Turkey Population Takes a Big Fall for Thanksgiving

Turkey+drawn+by+Abigail+Tedesco+to+represent+a+turkey+related+to+the+population+dropping%0A

Artwork by Abigail Tedesco, Photo taken by Abigail Tedesco

Turkey drawn by Abigail Tedesco to represent a turkey related to the population dropping

Abigail Tedesco, Writer

We all love delicious turkey on Thanksgiving, but what happens if the turkey population is now down 15% from historical times? That may not seem a lot, but factories and companies think this is not very pleasant. This is bad for companies that make turkey and sell it since they won’t get many turkeys and will lose some money. 

The reason why the turkey population is dropping is because of loss of habitat, diseases, weather patterns, and predators. This Thanksgiving is going to be rough for turkey lovers because the prices got a little higher. The average pound of turkey in Pennsylvania is now $1.79. And you might wonder, why aren’t there a lot of turkeys in stores either? This is due to birds having diseases and whenever there is a turkey with a disease, you probably wouldn’t want to eat that. This is also a problem for hunters, since it’s very common for them to hunt turkeys during the fall and winter.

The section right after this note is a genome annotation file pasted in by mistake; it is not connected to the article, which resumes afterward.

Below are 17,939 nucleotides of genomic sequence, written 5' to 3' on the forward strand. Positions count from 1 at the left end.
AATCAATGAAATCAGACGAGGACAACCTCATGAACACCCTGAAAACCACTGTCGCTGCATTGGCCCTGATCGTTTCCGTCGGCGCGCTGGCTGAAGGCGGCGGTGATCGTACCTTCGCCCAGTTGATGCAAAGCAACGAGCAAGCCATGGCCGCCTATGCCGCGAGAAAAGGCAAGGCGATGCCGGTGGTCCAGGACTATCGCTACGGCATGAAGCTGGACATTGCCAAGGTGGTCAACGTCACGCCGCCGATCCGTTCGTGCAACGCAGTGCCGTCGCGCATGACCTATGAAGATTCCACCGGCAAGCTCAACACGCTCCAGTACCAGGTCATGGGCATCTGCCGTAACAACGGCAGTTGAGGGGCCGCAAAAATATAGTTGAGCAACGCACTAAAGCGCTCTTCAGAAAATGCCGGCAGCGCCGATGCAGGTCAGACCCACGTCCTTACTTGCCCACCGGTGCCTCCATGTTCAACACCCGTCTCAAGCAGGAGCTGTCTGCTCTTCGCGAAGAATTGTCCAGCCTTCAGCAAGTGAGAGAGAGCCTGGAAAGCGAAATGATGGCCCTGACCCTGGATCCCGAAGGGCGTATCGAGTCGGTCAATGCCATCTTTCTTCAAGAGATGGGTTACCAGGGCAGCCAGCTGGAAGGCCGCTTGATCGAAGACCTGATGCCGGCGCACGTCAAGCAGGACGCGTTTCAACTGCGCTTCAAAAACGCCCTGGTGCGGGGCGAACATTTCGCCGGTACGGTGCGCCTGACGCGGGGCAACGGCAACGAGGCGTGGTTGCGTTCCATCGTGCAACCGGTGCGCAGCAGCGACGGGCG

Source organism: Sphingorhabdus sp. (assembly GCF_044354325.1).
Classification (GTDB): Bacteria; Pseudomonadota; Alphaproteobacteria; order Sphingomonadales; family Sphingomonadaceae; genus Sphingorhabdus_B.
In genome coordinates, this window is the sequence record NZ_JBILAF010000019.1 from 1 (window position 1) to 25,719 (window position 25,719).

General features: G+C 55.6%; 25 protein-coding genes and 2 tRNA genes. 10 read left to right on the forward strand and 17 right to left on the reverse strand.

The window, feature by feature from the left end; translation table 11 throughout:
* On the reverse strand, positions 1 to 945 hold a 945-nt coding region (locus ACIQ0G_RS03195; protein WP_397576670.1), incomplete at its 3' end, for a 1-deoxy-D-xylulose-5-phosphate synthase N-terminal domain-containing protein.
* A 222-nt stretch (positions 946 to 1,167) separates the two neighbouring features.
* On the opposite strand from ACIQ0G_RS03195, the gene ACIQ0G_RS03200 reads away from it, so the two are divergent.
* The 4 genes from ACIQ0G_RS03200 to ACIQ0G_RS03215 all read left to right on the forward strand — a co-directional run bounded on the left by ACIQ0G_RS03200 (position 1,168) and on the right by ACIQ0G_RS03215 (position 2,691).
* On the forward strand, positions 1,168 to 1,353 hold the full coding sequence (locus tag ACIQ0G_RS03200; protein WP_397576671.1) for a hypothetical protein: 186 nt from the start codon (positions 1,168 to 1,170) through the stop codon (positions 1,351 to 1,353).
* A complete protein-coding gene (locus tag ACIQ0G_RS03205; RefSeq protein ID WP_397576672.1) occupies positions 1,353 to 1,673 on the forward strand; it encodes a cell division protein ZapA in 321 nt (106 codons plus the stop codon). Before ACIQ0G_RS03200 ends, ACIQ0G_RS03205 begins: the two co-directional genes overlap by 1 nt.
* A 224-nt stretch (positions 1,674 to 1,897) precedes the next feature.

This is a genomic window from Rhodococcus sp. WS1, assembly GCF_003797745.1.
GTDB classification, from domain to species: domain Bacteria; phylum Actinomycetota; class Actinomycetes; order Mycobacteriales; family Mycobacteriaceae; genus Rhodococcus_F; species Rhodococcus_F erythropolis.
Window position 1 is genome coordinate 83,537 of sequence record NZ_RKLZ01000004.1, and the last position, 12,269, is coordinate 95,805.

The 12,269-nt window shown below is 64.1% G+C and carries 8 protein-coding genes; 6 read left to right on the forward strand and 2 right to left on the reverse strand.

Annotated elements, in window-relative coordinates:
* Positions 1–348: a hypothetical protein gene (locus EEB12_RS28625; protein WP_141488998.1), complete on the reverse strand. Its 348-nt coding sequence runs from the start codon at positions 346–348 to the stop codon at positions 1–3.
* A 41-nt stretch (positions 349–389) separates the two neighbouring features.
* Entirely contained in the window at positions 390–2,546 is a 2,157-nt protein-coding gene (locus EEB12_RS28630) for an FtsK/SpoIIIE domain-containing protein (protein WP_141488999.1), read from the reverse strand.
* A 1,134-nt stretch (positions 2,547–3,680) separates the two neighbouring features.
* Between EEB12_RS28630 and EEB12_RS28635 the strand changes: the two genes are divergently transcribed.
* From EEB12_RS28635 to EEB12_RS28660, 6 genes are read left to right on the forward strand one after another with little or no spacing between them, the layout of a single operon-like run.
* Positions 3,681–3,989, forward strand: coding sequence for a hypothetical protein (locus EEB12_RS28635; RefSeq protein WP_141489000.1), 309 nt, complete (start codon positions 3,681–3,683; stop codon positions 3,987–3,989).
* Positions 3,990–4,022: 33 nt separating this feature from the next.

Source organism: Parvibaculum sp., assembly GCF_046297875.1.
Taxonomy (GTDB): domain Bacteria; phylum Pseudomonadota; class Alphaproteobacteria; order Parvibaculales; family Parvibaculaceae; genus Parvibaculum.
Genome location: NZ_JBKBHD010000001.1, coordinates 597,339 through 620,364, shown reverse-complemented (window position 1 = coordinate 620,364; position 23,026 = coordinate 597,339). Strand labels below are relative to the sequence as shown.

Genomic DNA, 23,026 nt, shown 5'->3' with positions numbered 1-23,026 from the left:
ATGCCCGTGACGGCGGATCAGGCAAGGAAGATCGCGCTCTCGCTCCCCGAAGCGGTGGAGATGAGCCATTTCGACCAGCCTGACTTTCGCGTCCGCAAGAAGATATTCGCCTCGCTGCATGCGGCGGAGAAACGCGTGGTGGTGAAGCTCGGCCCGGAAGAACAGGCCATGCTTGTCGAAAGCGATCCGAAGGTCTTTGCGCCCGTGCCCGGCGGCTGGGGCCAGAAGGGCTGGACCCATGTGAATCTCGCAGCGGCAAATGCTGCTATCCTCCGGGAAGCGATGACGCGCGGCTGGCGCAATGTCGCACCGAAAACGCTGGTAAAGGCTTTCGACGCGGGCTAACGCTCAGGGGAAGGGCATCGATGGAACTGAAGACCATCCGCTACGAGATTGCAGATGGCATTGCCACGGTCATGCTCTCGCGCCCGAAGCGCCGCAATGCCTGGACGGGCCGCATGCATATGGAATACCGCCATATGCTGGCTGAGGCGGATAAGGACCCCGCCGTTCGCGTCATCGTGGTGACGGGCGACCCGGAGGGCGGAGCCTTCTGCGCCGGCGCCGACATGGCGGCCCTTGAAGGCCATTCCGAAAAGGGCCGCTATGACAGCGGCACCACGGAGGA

“I don’t like the population dropping, because it could affect me wasting money on my turkey tag to hunt them, if I don’t shoot them.” Jordyn Moehrle, sixth grade student, stated. The sad thing is in 2021, there were about 159,000 turkeys, while in 2001 there were about 280,000, and that is a big change. Turkey Farms are also raising prices for turkeys due to paying a lot more for feed, fuel, and labor.

“I feel that the turkey population dropping isn’t super concerning, because I think it will bounce back.” Cameron Stumpf, seventh grade student, explained.

“I feel like we shouldn’t eat as many turkeys as we do, but we can’t really do anything about that. But other than that, it doesn’t really affect me.” Madison Fehir, eighth grade student, explained.